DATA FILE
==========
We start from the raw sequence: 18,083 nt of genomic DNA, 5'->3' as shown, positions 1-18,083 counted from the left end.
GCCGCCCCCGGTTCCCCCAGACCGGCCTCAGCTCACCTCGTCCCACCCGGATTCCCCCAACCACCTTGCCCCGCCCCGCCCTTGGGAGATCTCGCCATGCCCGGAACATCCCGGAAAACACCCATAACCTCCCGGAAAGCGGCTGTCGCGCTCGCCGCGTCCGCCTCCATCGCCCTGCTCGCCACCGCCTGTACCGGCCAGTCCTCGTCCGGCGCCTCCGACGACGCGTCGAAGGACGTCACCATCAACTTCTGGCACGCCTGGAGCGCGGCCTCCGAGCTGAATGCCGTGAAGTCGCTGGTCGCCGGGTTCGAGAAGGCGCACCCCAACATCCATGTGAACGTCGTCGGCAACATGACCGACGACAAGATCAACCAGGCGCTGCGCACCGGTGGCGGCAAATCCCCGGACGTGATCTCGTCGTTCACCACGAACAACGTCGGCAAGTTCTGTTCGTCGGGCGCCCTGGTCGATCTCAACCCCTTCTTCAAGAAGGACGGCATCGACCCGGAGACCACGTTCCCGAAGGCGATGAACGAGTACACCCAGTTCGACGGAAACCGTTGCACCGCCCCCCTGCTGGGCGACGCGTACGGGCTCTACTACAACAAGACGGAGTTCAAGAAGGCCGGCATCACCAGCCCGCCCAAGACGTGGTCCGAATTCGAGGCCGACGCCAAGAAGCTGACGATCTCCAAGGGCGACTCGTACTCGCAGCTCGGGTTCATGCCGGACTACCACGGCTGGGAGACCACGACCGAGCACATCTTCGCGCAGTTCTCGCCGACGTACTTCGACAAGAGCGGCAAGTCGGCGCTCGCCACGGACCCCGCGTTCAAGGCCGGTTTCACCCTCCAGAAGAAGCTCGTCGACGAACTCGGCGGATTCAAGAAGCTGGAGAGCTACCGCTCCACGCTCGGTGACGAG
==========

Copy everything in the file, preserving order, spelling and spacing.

We start from the raw sequence: 18,083 nt of genomic DNA, 5'->3' as shown, positions 1-18,083 counted from the left end.
GCCGCCCCCGGTTCCCCCAGACCGGCCTCAGCTCACCTCGTCCCACCCGGATTCCCCCAACCACCTTGCCCCGCCCCGCCCTTGGGAGATCTCGCCATGCCCGGAACATCCCGGAAAACACCCATAACCTCCCGGAAAGCGGCTGTCGCGCTCGCCGCGTCCGCCTCCATCGCCCTGCTCGCCACCGCCTGTACCGGCCAGTCCTCGTCCGGCGCCTCCGACGACGCGTCGAAGGACGTCACCATCAACTTCTGGCACGCCTGGAGCGCGGCCTCCGAGCTGAATGCCGTGAAGTCGCTGGTCGCCGGGTTCGAGAAGGCGCACCCCAACATCCATGTGAACGTCGTCGGCAACATGACCGACGACAAGATCAACCAGGCGCTGCGCACCGGTGGCGGCAAATCCCCGGACGTGATCTCGTCGTTCACCACGAACAACGTCGGCAAGTTCTGTTCGTCGGGCGCCCTGGTCGATCTCAACCCCTTCTTCAAGAAGGACGGCATCGACCCGGAGACCACGTTCCCGAAGGCGATGAACGAGTACACCCAGTTCGACGGAAACCGTTGCACCGCCCCCCTGCTGGGCGACGCGTACGGGCTCTACTACAACAAGACGGAGTTCAAGAAGGCCGGCATCACCAGCCCGCCCAAGACGTGGTCCGAATTCGAGGCCGACGCCAAGAAGCTGACGATCTCCAAGGGCGACTCGTACTCGCAGCTCGGGTTCATGCCGGACTACCACGGCTGGGAGACCACGACCGAGCACATCTTCGCGCAGTTCTCGCCGACGTACTTCGACAAGAGCGGCAAGTCGGCGCTCGCCACGGACCCCGCGTTCAAGGCCGGTTTCACCCTCCAGAAGAAGCTCGTCGACGAACTCGGCGGATTCAAGAAGCTGGAGAGCTACCGCTCCACGCTCGGTGACGAG